It affords home security and happiness, removes family friction, and causes all the complicated wheels of the home - machinery to move on noiselessly and smoothly. It promotes union and harmony, expunges all selfishness, allays petulant feelings and turbulent passions, destroys peevishness of temper, and makes home intercourse holy and delightful. It causes the members to reciprocate each other's affections, hushes the voice of recrimination, and exerts a softening and harmonizing influence over each heart. The dew of Hermon falls upon the home where prayer is wont to be made. Its members enjoy the good and the pleasantness of dwelling together in unity. It gives tone and intensity to their affections and sympathies; it throws a sunshine around their hopes and interests; it increases their happiness, and takes away the poignancy of their grief and sorrow. It availeth much, therefore, both for time and eternity. Its voice has sent many a poor prodigal home to his father's house. Its answer has often been, " This man was born there! " The child, kneeling beside the pious mother, and pouring forth its infant prayer to God, must attract the notice of the heavenly host, and receive into its soul the power of a new life.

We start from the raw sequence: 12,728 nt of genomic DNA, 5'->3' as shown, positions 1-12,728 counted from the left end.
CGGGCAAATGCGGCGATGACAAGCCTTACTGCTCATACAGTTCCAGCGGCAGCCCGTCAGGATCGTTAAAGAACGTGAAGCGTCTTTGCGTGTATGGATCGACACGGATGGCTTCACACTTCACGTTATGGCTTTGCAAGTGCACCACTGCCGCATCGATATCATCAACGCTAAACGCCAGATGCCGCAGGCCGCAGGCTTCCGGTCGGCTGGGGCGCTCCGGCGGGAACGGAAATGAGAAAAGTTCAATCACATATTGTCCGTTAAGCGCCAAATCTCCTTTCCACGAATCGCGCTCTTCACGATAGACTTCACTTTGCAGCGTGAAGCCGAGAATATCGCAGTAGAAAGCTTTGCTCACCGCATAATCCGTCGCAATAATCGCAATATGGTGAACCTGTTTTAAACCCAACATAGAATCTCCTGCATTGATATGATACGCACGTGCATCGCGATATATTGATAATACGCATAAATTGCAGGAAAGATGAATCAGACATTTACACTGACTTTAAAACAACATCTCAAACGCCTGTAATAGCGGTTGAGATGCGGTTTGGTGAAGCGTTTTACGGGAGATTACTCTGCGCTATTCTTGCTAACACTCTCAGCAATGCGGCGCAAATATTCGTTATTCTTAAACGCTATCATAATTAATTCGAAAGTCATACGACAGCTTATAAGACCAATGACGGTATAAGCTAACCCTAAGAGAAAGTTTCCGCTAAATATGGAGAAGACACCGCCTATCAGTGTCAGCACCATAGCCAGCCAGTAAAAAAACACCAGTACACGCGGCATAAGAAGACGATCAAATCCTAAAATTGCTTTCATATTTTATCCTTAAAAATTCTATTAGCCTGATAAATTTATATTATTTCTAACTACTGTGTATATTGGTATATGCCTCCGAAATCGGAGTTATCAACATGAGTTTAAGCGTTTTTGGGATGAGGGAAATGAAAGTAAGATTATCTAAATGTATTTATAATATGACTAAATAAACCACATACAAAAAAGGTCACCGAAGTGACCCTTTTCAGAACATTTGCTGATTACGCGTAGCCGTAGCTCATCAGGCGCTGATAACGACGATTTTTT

But in order to do this, the worship must be regular and devout, and the whole family engage in it. Some families are not careful to have their children present when they worship. This is very wrong. The children, above all others, are benefited, and should always be present. Some do not teach the children to kneel during prayer, and hence, they awkwardly sit in their seats, while the parents kneel. This is a sad mistake. If they do not kneel, they naturally suppose they have no part or lot in the devotions, and soon feel that it is wrong for them to bow before the Lord. We have seen many cases where grown up sons and daughters have never bent the knee before the Lord, and thought it wrong to kneel till they were Christians. In this way they were made more shy and stubborn, and felt that there was an impassable barrier between them and Christ. This feeling is wrong, and unnecessary. If family worship had been rightly observed, they would have felt that they were very near the Savior, and would easily be inclined to give their hearts to him. Indeed, children thus trained, seldom grow to maturity without becoming practical Christians.